Typically, I don't believe the hype that comes with Instagram-famous fashion and beauty products. Flat tummy teas? I call bullshit. Backless, strapless bras that stay up all night on double Ds? I don't think so. By now, I've become so desensitized to #spon content that I just scroll right past it without taking a second to double-check... or double-tap, for that manner.
Which is exactly why I tried my damndest to ignore Urban Skin Rx for at least two months, even though my favorite American Idol winner, Fantasia, consistently sang the skin-care line's praises. Then I saw it on Teyana Taylor's Instagram. And Eva Marcille's. And a handful of my favorite style bloggers' pages, too. And pretty soon, I couldn't make it three Instagram scrolls without someone — predominantly Black women — talking about how great the line was.
So, when Urban Skin Rx reached out for a meeting with me, I decided to finally give it a chance. Because the brand is geared towards darker skin tones (it even claims to be the "melanin experts" in ads) and boasts a huge celebrity roster of women of color, I was excited to connect with the owner Rachel Roff — who, I assumed based on her products and clientele and even the name of her line, was, well, Black. Then she showed up in the Refinery29 lobby, and was... a young, bubbly, Jewish woman from California. Wait, what?
I'm not saying that I was skeptical about Roff's expertise on treating skin that looks like mine. I was more curious about her intentions. What was her connection to my culture? Or is she just in it for the cash?
"I love answering questions about my expertise or why I’m doing this," Roff told me. "I don’t think that there’s anything wrong when a Black woman goes to a white hairdresser and asks — 'Do you do a lot of textures like mine?' There are so many men out there who are gynecologists. There are breast cancer specialists who’ve never had breast cancer. It’s all about somebody’s expertise and experience. People get drawn to different things for different reasons."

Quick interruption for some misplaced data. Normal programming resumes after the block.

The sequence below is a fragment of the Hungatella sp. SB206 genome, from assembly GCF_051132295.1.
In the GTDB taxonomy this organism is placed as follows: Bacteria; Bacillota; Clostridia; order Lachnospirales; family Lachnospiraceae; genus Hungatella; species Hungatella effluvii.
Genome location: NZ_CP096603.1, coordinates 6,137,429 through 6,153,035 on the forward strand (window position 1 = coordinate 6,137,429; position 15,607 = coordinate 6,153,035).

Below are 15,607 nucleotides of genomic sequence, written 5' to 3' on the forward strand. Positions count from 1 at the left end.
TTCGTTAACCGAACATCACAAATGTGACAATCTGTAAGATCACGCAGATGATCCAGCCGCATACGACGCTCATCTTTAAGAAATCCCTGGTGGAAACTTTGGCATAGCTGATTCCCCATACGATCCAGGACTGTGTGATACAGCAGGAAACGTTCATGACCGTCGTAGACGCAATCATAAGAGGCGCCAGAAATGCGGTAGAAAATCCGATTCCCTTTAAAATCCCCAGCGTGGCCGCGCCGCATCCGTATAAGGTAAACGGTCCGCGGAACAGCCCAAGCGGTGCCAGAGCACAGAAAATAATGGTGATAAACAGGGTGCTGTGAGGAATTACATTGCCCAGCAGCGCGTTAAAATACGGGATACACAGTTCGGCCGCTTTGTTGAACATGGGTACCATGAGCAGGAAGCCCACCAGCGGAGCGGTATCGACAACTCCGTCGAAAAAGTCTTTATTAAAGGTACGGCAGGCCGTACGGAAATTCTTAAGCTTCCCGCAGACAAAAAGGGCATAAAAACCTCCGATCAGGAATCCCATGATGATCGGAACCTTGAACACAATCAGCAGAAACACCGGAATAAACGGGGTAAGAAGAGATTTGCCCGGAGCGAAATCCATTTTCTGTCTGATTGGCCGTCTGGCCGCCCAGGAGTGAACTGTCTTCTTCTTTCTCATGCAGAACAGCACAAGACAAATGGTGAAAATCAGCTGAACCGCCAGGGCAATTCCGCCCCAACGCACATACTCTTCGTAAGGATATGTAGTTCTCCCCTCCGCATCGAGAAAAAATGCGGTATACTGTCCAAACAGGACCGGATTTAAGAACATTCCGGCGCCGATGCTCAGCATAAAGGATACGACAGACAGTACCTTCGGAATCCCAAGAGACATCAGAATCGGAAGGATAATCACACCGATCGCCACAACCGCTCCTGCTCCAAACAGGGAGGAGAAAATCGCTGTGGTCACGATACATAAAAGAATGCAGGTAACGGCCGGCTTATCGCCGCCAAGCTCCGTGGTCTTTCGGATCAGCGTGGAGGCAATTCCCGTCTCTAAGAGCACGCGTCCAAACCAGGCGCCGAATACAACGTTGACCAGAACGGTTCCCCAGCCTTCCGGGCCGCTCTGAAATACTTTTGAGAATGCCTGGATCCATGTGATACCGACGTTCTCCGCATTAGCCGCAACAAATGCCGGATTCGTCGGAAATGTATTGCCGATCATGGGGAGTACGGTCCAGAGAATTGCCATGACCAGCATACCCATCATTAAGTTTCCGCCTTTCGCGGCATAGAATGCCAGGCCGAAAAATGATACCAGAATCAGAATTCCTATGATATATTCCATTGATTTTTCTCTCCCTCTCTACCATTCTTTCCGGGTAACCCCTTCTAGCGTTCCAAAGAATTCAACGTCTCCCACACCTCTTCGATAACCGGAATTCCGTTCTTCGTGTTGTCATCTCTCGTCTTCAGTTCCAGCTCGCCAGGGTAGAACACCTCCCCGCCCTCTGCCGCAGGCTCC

Roff's reason is personal. The California native, who grew up being bullied about her skin and weight, decided she wanted to open up a medical spa while she was still in high school. She went to UNC Charlotte to oblige her parents, but then headed to the National Aesthetics Institute of Charlotte to follow her real dream. While there, she came to realize that there was something major missing in her curriculum.
"The south was still segregated and a predominately Caucasian industry in terms of aesthetics 14 years ago," Roff explains. "Mainly, the students that were Caucasian were practicing on each other. Teachers were Caucasian, too. No one was taking darker skin concerns and conditions into consideration."
It's an issue that sadly, extends to most schools. A February 2017 study by JAMA Dermatology found that over the course of five years, nearly 75% of all participants in dermatology clinical trials (which focused on acne, vitiligo, psoriasis, and alopecia areata) were white. Roff wanted change that statistic. While working at a medical spa in her first job out of school, she tested a resurfacing laser treatment on some of her friends with dark skin and was shocked by the major differences in before-and-after pictures. "I thought to myself, 'This is actually something I'd love to do,'" she says.
In 2006, she opened Urban Skin Solutions, Roff's medical spa, which provides skin and body services (including vagina fillers) to a large clientele, including mostly Black women. Four or five years into the business, she decided to start creating her own products, despite the fact that she isn't a cosmetic chemist or a dermatologist. That's when Urban Skin Rx was born. The line's main focus? Addressing hyperpigmentation. "It's the primary concern of darker skin tones, but it affects all skin tones, too," Roff says. "I've seen 30,000 clients over the last 14 years, and over that course of time, I've taken in their main concerns and hyperpigmentation is one of them. The ingredients that are in my products address uneven skin tones for everyone."